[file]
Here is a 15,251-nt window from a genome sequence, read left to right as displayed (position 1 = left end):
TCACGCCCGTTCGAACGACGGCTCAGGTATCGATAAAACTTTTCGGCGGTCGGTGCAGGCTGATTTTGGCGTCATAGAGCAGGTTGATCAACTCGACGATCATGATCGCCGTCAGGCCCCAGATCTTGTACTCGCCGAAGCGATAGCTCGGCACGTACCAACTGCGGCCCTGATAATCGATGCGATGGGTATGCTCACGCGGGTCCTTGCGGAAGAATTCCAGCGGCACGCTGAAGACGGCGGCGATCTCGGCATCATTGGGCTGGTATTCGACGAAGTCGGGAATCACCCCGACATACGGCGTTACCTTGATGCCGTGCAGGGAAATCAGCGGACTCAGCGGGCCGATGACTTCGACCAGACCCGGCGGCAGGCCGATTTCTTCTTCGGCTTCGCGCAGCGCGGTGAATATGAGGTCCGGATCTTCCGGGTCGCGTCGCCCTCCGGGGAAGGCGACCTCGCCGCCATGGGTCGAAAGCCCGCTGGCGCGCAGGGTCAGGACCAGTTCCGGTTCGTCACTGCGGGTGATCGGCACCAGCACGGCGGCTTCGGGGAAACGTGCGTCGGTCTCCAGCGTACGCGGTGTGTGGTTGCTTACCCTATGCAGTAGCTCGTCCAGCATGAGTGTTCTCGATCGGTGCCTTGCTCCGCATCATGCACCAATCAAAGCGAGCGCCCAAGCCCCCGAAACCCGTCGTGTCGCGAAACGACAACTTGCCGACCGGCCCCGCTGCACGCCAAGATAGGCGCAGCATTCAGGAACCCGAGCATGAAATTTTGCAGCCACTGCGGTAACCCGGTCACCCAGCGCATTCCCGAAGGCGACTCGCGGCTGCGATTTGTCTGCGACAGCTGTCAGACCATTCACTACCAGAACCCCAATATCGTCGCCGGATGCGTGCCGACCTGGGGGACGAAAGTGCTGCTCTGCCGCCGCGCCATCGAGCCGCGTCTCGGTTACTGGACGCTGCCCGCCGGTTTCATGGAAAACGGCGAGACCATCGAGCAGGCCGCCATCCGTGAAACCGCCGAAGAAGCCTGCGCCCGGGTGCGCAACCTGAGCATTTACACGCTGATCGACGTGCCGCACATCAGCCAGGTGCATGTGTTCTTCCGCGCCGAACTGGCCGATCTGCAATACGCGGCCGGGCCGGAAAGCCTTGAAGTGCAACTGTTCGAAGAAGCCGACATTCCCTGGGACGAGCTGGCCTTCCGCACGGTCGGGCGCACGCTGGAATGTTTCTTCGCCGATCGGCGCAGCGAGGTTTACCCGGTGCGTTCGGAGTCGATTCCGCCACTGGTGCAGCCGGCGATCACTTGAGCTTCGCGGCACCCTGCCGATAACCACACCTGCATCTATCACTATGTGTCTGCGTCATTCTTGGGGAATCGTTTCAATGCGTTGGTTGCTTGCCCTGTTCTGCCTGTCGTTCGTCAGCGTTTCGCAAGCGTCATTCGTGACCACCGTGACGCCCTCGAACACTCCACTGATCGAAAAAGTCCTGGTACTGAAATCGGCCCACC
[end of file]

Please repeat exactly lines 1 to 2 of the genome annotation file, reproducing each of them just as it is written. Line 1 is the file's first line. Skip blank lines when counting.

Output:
Here is a 15,251-nt window from a genome sequence, read left to right as displayed (position 1 = left end):
TCACGCCCGTTCGAACGACGGCTCAGGTATCGATAAAACTTTTCGGCGGTCGGTGCAGGCTGATTTTGGCGTCATAGAGCAGGTTGATCAACTCGACGATCATGATCGCCGTCAGGCCCCAGATCTTGTACTCGCCGAAGCGATAGCTCGGCACGTACCAACTGCGGCCCTGATAATCGATGCGATGGGTATGCTCACGCGGGTCCTTGCGGAAGAATTCCAGCGGCACGCTGAAGACGGCGGCGATCTCGGCATCATTGGGCTGGTATTCGACGAAGTCGGGAATCACCCCGACATACGGCGTTACCTTGATGCCGTGCAGGGAAATCAGCGGACTCAGCGGGCCGATGACTTCGACCAGACCCGGCGGCAGGCCGATTTCTTCTTCGGCTTCGCGCAGCGCGGTGAATATGAGGTCCGGATCTTCCGGGTCGCGTCGCCCTCCGGGGAAGGCGACCTCGCCGCCATGGGTCGAAAGCCCGCTGGCGCGCAGGGTCAGGACCAGTTCCGGTTCGTCACTGCGGGTGATCGGCACCAGCACGGCGGCTTCGGGGAAACGTGCGTCGGTCTCCAGCGTACGCGGTGTGTGGTTGCTTACCCTATGCAGTAGCTCGTCCAGCATGAGTGTTCTCGATCGGTGCCTTGCTCCGCATCATGCACCAATCAAAGCGAGCGCCCAAGCCCCCGAAACCCGTCGTGTCGCGAAACGACAACTTGCCGACCGGCCCCGCTGCACGCCAAGATAGGCGCAGCATTCAGGAACCCGAGCATGAAATTTTGCAGCCACTGCGGTAACCCGGTCACCCAGCGCATTCCCGAAGGCGACTCGCGGCTGCGATTTGTCTGCGACAGCTGTCAGACCATTCACTACCAGAACCCCAATATCGTCGCCGGATGCGTGCCGACCTGGGGGACGAAAGTGCTGCTCTGCCGCCGCGCCATCGAGCCGCGTCTCGGTTACTGGACGCTGCCCGCCGGTTTCATGGAAAACGGCGAGACCATCGAGCAGGCCGCCATCCGTGAAACCGCCGAAGAAGCCTGCGCCCGGGTGCGCAACCTGAGCATTTACACGCTGATCGACGTGCCGCACATCAGCCAGGTGCATGTGTTCTTCCGCGCCGAACTGGCCGATCTGCAATACGCGGCCGGGCCGGAAAGCCTTGAAGTGCAACTGTTCGAAGAAGCCGACATTCCCTGGGACGAGCTGGCCTTCCGCACGGTCGGGCGCACGCTGGAATGTTTCTTCGCCGATCGGCGCAGCGAGGTTTACCCGGTGCGTTCGGAGTCGATTCCGCCACTGGTGCAGCCGGCGATCACTTGAGCTTCGCGGCACCCTGCCGATAACCACACCTGCATCTATCACTATGTGTCTGCGTCATTCTTGGGGAATCGTTTCAATGCGTTGGTTGCTTGCCCTGTTCTGCCTGTCGTTCGTCAGCGTTTCGCAAGCGTCATTCGTGACCACCGTGACGCCCTCGAACACTCCACTGATCGAAAAAGTCCTGGTACTGAAATCGGCCCACC